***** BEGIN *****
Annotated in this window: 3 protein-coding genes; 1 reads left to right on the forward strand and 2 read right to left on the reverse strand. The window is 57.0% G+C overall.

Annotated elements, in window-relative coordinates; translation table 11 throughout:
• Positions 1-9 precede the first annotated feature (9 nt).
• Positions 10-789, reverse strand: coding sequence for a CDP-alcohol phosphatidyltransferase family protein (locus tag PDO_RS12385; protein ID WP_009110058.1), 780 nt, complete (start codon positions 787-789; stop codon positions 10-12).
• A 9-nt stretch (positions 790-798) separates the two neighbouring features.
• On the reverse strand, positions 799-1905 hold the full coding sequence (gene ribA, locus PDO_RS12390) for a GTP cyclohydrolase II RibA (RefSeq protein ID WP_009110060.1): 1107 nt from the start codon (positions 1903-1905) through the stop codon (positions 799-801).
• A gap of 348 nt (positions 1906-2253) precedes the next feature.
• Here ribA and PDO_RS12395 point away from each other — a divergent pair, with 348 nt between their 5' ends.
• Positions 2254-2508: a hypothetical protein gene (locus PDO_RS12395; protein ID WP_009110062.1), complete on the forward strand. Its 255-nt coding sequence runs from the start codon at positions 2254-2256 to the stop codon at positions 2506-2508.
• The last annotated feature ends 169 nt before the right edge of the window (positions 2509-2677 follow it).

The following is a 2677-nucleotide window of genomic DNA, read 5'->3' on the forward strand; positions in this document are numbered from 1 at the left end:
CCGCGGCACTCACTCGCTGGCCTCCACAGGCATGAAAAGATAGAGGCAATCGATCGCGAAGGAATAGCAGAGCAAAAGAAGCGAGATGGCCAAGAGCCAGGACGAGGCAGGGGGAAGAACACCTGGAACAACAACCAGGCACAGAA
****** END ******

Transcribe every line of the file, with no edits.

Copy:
Annotated in this window: 3 protein-coding genes; 1 reads left to right on the forward strand and 2 read right to left on the reverse strand. The window is 57.0% G+C overall.

Annotated elements, in window-relative coordinates; translation table 11 throughout:
• Positions 1-9 precede the first annotated feature (9 nt).
• Positions 10-789, reverse strand: coding sequence for a CDP-alcohol phosphatidyltransferase family protein (locus tag PDO_RS12385; protein ID WP_009110058.1), 780 nt, complete (start codon positions 787-789; stop codon positions 10-12).
• A 9-nt stretch (positions 790-798) separates the two neighbouring features.
• On the reverse strand, positions 799-1905 hold the full coding sequence (gene ribA, locus PDO_RS12390) for a GTP cyclohydrolase II RibA (RefSeq protein ID WP_009110060.1): 1107 nt from the start codon (positions 1903-1905) through the stop codon (positions 799-801).
• A gap of 348 nt (positions 1906-2253) precedes the next feature.
• Here ribA and PDO_RS12395 point away from each other — a divergent pair, with 348 nt between their 5' ends.
• Positions 2254-2508: a hypothetical protein gene (locus PDO_RS12395; protein ID WP_009110062.1), complete on the forward strand. Its 255-nt coding sequence runs from the start codon at positions 2254-2256 to the stop codon at positions 2506-2508.
• The last annotated feature ends 169 nt before the right edge of the window (positions 2509-2677 follow it).

The following is a 2677-nucleotide window of genomic DNA, read 5'->3' on the forward strand; positions in this document are numbered from 1 at the left end:
CCGCGGCACTCACTCGCTGGCCTCCACAGGCATGAAAAGATAGAGGCAATCGATCGCGAAGGAATAGCAGAGCAAAAGAAGCGAGATGGCCAAGAGCCAGGACGAGGCAGGGGGAAGAACACCTGGAACAACAACCAGGCACAGAA